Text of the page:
Trends come and go, but some have more staying power than anyone could have anticipated. Since the first zombie shambled across the screen in 1936’s White Zombie, we’ve been fascinated by the undead. Of course, zombies have gone through a few different stages since then. They’ve gone from being the product of Voodoo practitioners (and racist undertones) to victims of nuclear fall-out and, most recently, disease.
In the past few years or so, zombies have completely saturated the market. They’ve infiltrated Pride and Prejudice. They’ve starred in countless movies, books, video games and at least one extremely popular TV show. Even things that don’t technically have zombies, like Game of Thrones, still have zombies. As far as media is concerned, the zombie apocalypse has already happened: A sea of groaning, rotting undead has swept through every corner of the horror genre and left just a few survivors in its wake.
In no part of the fandom are zombies more omnipresent than video games. In fact, it’s practically impossible to find a horror video game without a zombie in it, even games that aren’t actually about zombies. If you’re not shooting zombies in the newest Resident Evil or Silent Hill game, you’re battling ghosts, aliens or monsters that look suspiciously like reanimated corpses in some other game. The zombies have even crept out of the horror genre to infect other titles, from Call of Duty: Black Ops to Red Dead Redemption. Even the quirky Kinect rail-shooter Gunstringer wasn’t satisfied at being a Western-themed puppet show; it also happens to feature a reanimated corpse as its anti-hero.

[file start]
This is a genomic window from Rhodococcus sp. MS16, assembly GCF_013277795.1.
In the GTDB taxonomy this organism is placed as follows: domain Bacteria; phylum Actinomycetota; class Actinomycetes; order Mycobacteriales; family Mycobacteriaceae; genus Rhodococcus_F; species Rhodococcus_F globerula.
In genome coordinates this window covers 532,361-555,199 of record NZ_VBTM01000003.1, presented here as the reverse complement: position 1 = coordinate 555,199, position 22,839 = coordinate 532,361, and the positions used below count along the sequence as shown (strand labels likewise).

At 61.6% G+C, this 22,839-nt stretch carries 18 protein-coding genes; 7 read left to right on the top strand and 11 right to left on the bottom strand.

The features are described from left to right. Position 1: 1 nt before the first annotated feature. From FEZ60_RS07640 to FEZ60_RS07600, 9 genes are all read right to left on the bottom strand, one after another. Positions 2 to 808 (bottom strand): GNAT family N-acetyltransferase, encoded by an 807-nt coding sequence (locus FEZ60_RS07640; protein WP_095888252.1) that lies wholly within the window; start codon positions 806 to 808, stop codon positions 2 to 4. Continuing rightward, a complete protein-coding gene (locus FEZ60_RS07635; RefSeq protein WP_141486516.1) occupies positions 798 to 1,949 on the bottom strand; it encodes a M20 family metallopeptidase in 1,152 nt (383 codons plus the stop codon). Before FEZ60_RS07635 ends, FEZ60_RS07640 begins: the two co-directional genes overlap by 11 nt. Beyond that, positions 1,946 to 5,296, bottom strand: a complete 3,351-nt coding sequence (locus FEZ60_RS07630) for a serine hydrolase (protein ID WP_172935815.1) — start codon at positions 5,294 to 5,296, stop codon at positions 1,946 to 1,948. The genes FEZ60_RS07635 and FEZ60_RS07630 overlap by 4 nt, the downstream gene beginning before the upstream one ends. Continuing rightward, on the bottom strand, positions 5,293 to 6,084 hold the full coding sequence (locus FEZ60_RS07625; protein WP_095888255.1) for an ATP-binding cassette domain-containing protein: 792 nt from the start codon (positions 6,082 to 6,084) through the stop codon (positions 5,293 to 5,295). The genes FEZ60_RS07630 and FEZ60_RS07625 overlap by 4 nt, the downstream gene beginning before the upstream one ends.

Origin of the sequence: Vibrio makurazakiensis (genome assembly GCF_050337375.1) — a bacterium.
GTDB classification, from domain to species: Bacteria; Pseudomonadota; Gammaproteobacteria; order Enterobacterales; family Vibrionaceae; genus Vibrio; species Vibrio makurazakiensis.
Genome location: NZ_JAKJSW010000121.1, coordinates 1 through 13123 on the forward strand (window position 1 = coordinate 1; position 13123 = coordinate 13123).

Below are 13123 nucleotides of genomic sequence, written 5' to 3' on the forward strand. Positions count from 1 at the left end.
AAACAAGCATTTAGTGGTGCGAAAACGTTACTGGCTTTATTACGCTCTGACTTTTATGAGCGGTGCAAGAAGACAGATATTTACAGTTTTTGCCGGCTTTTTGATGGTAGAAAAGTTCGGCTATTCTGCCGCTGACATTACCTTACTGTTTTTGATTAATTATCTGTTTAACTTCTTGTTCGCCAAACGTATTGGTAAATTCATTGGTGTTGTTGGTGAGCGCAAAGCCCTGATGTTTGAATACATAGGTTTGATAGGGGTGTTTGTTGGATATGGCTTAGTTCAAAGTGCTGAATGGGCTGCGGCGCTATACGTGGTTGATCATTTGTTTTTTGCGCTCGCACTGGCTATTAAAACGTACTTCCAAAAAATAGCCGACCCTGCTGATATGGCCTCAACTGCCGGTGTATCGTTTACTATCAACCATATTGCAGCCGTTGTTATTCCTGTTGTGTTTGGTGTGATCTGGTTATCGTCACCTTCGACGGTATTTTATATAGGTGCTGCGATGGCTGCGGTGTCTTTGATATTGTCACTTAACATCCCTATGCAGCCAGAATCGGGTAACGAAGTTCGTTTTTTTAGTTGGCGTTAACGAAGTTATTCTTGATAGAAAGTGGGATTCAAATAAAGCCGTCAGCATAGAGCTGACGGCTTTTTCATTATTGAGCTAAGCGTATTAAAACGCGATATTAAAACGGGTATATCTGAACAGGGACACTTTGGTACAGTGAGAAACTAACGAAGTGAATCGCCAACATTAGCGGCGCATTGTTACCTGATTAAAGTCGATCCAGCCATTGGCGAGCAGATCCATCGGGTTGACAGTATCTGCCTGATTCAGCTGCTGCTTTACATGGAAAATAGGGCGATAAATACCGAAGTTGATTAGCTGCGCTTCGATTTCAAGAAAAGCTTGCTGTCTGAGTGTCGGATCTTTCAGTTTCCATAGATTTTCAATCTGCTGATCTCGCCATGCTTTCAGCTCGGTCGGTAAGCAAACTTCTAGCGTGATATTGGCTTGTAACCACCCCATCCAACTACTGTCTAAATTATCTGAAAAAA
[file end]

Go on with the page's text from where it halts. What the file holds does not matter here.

I get it. As far as horror archetypes go, nothing could be more representative of modern culture than the zombie. They personify the spirit of mindless consumption that drives capitalism. They reflect our fears of being isolated and our growing uneasiness about our neighbors. They allow us to worry about the end of days without getting caught up in religious iconography. They let us play with survivalist struggles of good against evil without worrying about cultural sensitivity or moral gray areas. And I imagine they’re fun to design and animate.
All the same, I can’t help wondering if the over-zombification of games is slowly killing off the horror genre. In many cases, zombies seem like an afterthought, something thrown into a game as a one-size-fits-all approach to making a game seem more interesting. Zombies don’t make up for lackluster game play and poor writing, but that doesn’t stop lazy game designers from churning out the same tired games. Meanwhile, newcomers to the genre – and even some seasoned veterans – are left wondering if there’s any real substance to horror gaming beyond the same point-and-shoot zombie reboots.
Part of what makes this problem even more egregious is the role that horror as a genre could play in gaming, if only it were given a fighting chance. Games enable us to confront and overcome our fears in a way that no other medium really can. The best horror games utilize the platform to let us explore the deepest horrors of our psyche and confront us with really interesting questions and situations. They also empower us to overcome the dark moments that they throw at us. Horror games are about scares, yes, but they’re also about hope.
Or, at least, they can be.
There are a few games doing it right. If you’ve avoided horror games up ‘til now because they seem cheap and formulaic, it’s worth giving a slightly less mainstream game a chance. Take Catherine, for example. This game, released in the US in July of 2011, is unlike anything you’re likely to stumble across from big-name American game developers. It provides an odd combination of horror, social simulation and puzzle, and it’s in turns sexy, sleazy and terrifying (Continued after the pic).